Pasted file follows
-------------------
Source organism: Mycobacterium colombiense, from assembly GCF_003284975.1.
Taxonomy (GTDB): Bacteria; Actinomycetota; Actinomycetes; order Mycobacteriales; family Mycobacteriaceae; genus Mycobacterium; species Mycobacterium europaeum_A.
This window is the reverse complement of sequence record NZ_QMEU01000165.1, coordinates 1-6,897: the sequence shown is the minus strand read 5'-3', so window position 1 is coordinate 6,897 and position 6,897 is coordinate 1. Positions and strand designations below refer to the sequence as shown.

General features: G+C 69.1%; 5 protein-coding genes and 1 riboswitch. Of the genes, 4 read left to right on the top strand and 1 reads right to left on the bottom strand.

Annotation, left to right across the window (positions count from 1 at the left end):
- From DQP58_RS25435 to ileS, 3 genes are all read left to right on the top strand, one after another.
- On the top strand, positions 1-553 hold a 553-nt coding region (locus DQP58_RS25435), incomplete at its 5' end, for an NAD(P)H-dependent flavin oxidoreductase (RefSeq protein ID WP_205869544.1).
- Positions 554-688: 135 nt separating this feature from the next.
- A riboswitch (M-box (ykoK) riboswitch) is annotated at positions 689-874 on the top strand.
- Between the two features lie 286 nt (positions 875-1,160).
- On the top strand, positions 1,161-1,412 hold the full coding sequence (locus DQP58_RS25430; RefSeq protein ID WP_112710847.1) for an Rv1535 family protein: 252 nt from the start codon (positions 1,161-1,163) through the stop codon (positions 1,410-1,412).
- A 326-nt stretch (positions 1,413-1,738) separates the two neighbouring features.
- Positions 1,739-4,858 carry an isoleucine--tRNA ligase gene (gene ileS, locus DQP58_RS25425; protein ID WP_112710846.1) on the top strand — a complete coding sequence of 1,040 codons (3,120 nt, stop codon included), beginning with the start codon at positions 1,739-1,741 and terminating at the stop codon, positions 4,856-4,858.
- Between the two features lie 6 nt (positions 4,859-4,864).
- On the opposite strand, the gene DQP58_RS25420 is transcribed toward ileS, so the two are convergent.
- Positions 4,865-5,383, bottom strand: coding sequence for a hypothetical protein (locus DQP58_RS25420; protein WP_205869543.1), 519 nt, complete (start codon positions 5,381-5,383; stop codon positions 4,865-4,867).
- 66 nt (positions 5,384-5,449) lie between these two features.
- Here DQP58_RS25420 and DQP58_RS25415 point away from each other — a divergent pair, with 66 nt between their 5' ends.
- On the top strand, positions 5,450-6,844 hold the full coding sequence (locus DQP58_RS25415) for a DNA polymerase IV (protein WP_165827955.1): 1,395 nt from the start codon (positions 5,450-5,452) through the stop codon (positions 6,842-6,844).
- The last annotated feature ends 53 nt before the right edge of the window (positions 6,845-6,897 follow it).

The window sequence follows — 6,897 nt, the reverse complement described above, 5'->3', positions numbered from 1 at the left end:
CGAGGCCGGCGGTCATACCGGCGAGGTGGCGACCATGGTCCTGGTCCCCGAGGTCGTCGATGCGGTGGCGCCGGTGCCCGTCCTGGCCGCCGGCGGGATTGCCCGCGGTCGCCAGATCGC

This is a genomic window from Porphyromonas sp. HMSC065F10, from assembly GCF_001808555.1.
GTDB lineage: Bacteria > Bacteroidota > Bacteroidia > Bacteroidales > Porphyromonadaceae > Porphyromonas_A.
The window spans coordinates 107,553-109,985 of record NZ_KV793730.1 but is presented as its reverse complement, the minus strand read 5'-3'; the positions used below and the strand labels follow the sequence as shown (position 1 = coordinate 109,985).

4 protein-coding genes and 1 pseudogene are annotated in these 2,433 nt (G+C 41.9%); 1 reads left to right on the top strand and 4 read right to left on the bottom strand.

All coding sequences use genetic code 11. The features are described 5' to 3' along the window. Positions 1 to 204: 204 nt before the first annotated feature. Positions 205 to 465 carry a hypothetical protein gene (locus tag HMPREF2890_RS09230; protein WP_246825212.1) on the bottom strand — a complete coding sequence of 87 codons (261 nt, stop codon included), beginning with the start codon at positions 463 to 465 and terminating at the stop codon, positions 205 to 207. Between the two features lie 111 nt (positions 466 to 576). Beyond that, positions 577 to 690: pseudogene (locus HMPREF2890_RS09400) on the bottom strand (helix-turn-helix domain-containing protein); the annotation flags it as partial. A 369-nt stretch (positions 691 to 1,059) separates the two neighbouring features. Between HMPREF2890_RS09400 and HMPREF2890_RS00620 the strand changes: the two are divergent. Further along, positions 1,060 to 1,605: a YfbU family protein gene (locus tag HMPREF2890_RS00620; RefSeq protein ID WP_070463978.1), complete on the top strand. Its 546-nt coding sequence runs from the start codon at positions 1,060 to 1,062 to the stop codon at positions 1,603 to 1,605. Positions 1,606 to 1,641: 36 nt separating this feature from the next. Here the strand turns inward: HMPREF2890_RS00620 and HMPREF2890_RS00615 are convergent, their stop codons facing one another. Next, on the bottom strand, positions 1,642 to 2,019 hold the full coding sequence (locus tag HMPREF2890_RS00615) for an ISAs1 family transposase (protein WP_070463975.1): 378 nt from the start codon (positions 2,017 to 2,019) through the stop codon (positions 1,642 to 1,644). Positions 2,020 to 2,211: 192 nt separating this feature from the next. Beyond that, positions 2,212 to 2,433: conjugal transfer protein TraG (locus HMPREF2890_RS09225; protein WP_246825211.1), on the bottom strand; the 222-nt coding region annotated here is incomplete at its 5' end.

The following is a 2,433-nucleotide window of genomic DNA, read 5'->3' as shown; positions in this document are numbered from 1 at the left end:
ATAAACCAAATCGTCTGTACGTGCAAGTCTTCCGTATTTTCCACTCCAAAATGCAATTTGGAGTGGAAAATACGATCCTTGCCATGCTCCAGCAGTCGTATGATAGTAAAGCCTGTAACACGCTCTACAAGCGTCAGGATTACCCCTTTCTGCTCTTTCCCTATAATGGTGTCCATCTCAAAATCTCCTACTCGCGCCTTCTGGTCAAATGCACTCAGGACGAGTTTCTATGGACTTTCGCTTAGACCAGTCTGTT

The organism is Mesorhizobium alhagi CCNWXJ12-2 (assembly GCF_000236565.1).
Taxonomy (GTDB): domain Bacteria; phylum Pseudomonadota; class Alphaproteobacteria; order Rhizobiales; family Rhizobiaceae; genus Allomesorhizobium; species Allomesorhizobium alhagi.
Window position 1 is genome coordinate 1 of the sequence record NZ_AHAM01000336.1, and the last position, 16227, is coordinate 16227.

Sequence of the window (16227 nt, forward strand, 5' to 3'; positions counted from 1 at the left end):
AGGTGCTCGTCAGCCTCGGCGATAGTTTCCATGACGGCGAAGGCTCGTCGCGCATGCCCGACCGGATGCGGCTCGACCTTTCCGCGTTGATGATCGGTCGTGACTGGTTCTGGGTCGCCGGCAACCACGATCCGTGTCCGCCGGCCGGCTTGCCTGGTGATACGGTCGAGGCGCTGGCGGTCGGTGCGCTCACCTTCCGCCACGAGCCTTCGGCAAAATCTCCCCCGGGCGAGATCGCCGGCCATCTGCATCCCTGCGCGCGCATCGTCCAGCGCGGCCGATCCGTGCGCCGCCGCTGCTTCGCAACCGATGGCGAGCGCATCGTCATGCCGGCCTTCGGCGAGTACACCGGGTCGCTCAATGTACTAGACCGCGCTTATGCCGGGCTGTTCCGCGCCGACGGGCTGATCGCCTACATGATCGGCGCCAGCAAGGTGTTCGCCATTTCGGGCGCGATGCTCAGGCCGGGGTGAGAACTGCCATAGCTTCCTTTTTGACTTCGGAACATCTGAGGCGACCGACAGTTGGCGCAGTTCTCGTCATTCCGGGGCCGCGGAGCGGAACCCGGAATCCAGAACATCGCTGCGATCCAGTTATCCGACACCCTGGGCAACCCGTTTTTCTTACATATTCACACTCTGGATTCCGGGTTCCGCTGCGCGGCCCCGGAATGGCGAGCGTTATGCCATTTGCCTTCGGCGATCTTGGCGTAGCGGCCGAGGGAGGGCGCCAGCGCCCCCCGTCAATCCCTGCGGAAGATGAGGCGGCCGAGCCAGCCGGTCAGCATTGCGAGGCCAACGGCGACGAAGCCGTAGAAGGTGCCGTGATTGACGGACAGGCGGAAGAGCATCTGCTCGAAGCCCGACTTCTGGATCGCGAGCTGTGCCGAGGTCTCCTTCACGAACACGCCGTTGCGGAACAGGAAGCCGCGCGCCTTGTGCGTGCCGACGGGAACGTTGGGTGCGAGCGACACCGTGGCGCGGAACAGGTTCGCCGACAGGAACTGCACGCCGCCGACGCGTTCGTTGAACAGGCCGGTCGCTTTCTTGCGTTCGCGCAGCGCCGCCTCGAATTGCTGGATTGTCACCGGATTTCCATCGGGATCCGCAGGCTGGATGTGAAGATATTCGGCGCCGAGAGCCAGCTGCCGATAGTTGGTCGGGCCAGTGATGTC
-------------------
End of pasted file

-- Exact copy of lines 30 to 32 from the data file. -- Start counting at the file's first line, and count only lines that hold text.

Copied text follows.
The organism is Mesorhizobium alhagi CCNWXJ12-2 (assembly GCF_000236565.1).
Taxonomy (GTDB): domain Bacteria; phylum Pseudomonadota; class Alphaproteobacteria; order Rhizobiales; family Rhizobiaceae; genus Allomesorhizobium; species Allomesorhizobium alhagi.
Window position 1 is genome coordinate 1 of the sequence record NZ_AHAM01000336.1, and the last position, 16227, is coordinate 16227.